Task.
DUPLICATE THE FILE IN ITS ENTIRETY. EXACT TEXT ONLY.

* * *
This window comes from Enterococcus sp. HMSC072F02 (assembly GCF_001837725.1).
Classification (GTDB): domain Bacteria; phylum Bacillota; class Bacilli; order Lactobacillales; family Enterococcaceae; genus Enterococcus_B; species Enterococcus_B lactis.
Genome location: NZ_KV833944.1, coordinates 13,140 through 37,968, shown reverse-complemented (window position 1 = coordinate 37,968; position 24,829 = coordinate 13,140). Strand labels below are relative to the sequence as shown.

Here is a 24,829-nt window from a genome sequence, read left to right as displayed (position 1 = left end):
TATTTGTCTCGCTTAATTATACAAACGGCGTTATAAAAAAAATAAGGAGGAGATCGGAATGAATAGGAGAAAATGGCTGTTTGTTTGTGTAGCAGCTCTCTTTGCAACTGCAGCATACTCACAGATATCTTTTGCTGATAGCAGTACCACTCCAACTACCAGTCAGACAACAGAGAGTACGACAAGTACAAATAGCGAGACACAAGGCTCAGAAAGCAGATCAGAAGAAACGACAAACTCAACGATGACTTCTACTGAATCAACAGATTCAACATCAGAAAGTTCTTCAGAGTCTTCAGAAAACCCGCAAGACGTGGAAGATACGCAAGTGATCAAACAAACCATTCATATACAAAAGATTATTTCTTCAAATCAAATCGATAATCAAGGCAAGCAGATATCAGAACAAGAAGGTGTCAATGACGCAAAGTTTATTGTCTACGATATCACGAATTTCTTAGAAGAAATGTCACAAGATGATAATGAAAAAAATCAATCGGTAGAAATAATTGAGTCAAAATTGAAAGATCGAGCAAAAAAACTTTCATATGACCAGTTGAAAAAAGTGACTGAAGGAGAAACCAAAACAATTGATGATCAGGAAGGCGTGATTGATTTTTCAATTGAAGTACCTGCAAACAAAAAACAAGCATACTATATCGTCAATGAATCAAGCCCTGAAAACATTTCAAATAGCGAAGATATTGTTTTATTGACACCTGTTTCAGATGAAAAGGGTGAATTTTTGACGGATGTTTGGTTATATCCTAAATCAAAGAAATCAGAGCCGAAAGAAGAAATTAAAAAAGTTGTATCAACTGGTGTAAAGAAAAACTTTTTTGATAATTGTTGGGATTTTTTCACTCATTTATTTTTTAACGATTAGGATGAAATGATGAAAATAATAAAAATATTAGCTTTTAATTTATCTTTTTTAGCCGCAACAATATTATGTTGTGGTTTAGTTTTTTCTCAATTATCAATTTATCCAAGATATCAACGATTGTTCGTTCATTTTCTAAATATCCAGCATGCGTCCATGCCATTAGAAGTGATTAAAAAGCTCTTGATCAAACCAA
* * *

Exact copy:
This window comes from Enterococcus sp. HMSC072F02 (assembly GCF_001837725.1).
Classification (GTDB): domain Bacteria; phylum Bacillota; class Bacilli; order Lactobacillales; family Enterococcaceae; genus Enterococcus_B; species Enterococcus_B lactis.
Genome location: NZ_KV833944.1, coordinates 13,140 through 37,968, shown reverse-complemented (window position 1 = coordinate 37,968; position 24,829 = coordinate 13,140). Strand labels below are relative to the sequence as shown.

Here is a 24,829-nt window from a genome sequence, read left to right as displayed (position 1 = left end):
TATTTGTCTCGCTTAATTATACAAACGGCGTTATAAAAAAAATAAGGAGGAGATCGGAATGAATAGGAGAAAATGGCTGTTTGTTTGTGTAGCAGCTCTCTTTGCAACTGCAGCATACTCACAGATATCTTTTGCTGATAGCAGTACCACTCCAACTACCAGTCAGACAACAGAGAGTACGACAAGTACAAATAGCGAGACACAAGGCTCAGAAAGCAGATCAGAAGAAACGACAAACTCAACGATGACTTCTACTGAATCAACAGATTCAACATCAGAAAGTTCTTCAGAGTCTTCAGAAAACCCGCAAGACGTGGAAGATACGCAAGTGATCAAACAAACCATTCATATACAAAAGATTATTTCTTCAAATCAAATCGATAATCAAGGCAAGCAGATATCAGAACAAGAAGGTGTCAATGACGCAAAGTTTATTGTCTACGATATCACGAATTTCTTAGAAGAAATGTCACAAGATGATAATGAAAAAAATCAATCGGTAGAAATAATTGAGTCAAAATTGAAAGATCGAGCAAAAAAACTTTCATATGACCAGTTGAAAAAAGTGACTGAAGGAGAAACCAAAACAATTGATGATCAGGAAGGCGTGATTGATTTTTCAATTGAAGTACCTGCAAACAAAAAACAAGCATACTATATCGTCAATGAATCAAGCCCTGAAAACATTTCAAATAGCGAAGATATTGTTTTATTGACACCTGTTTCAGATGAAAAGGGTGAATTTTTGACGGATGTTTGGTTATATCCTAAATCAAAGAAATCAGAGCCGAAAGAAGAAATTAAAAAAGTTGTATCAACTGGTGTAAAGAAAAACTTTTTTGATAATTGTTGGGATTTTTTCACTCATTTATTTTTTAACGATTAGGATGAAATGATGAAAATAATAAAAATATTAGCTTTTAATTTATCTTTTTTAGCCGCAACAATATTATGTTGTGGTTTAGTTTTTTCTCAATTATCAATTTATCCAAGATATCAACGATTGTTCGTTCATTTTCTAAATATCCAGCATGCGTCCATGCCATTAGAAGTGATTAAAAAGCTCTTGATCAAACCAA